Friday, October 21, 2011

The sky is falling...again, 10.21.11

Not only is another meteor shower coming this way, but yet another gargantuan satellite is making its way back to Earth this weekend.

The Orionids meteor shower began about three or four days ago, and will continue to build until its climax on the morning of October 22nd, just before sunrise. Called the “Orionids” because the meteors seem to be falling out of the constellation Orion the hunter, the bright streaks and fireballs are actually created by detritus from Halley’s comet, burning up in our atmosphere.

Like a trail of fairy dust behind the Pigpen of fairies, the comet leaves a long, filthy (but sparkly—it is mostly ice) trail behind it. When Earth passes through the trail of dirt, dust, and ice, the resulting friction created by the pieces scrubbing against our atmosphere causes them to burn up.

Do not expect the meteor shower to blow you away, though. The Orionids is only expected to produce about 20-25 meteors per hour. In the past, the Orionids have also been very dim, so do not expect to see any if you are in an urban area with lights on at night. The best place to observe a meteor shower (or anything in astronomy, really), is to find a safe, dark, wide-open field in a rural area. The less light from nearby cities and towns you see on the horizon, the better. The Orionids are perfect for a nice calm, quiet evening of sky watching.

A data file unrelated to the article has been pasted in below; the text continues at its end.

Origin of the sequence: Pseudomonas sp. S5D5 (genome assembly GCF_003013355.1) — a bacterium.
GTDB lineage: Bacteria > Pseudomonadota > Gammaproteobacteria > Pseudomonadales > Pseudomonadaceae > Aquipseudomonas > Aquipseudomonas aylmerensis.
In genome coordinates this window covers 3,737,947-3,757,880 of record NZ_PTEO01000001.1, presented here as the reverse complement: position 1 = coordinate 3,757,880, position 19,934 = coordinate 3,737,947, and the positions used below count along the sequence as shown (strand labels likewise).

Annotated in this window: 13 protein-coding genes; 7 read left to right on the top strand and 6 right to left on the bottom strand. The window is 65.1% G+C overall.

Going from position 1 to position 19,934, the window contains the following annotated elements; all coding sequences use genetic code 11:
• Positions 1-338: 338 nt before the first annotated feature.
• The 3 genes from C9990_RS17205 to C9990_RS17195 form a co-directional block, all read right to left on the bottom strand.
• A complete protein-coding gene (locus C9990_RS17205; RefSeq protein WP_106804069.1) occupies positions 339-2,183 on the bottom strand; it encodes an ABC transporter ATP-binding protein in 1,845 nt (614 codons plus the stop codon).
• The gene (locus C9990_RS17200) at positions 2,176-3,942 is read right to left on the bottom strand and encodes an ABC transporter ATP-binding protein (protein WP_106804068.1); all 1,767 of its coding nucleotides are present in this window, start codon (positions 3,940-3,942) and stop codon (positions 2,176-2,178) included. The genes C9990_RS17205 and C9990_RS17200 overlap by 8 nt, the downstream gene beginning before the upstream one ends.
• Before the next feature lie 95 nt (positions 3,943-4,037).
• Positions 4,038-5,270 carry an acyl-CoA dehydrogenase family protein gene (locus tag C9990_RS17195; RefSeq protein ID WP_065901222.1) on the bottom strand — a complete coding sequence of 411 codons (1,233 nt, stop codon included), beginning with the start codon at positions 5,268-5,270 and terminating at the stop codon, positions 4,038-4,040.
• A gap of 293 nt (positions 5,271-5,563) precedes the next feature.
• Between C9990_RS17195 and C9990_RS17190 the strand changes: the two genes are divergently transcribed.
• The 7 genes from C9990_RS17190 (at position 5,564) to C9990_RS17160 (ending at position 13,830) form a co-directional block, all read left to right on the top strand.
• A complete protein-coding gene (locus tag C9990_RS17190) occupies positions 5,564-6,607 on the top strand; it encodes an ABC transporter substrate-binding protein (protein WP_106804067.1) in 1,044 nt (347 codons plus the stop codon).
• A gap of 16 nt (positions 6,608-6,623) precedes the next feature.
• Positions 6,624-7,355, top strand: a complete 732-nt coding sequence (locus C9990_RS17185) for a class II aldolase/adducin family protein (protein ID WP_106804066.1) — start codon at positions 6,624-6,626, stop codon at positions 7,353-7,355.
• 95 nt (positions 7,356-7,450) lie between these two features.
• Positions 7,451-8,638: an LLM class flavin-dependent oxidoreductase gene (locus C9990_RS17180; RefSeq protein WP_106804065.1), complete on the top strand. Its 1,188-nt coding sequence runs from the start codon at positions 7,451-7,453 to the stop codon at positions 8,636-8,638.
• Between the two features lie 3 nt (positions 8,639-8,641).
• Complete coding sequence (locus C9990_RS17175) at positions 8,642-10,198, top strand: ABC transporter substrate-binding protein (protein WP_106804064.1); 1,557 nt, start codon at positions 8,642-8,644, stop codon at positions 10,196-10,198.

You may also want to keep an eye out for ROSAT, the 2.7-ton German X-ray satellite. Remember UARS, which fell to its death in the Pacific Ocean late last month? Well, it seems another one of the mechanical behemoths has bit the dust and is in the process of winding its way down to Earth.

Unlike UARS, which mostly broke up or burned up in our atmosphere, ROSAT is expected to have over 1 ton of its pieces survive reentry into Earth’s atmosphere. While the chances for getting hit by it are higher than they were for UARS, they are still only about 1 in 2000. It may look great if you happen to catch a glimpse of it through a nice pair of binoculars, but the odds are far against it doing any real damage.

While it is impossible at this point to predict exactly when or where ROSAT will make its final resting place, scientists do guesstimate this it should make landfall over the weekend, either Saturday afternoon or Sunday morning. The best predictions they can manage are about 5 or 6 hours before it hits the ground.


Finding the dark with light, 10.21.11

NASA scientists are using the Hubble Space Telescope to detect dark matter using light. This may sound odd, but the researchers found out it is possible.
Image credit: NASA, ESA, M. Postman (STScl), and the CLASH Team.
The principle that allows it to work is something called gravitational lensing, an effect predicted by Einstein in the early part of the 20th century. The idea is that when a large object with considerable mass passes in front of a light source, it causes the light to focus temporarily as it is literally pulled a little bit towards the object, thus making the light appear a little brighter for a time.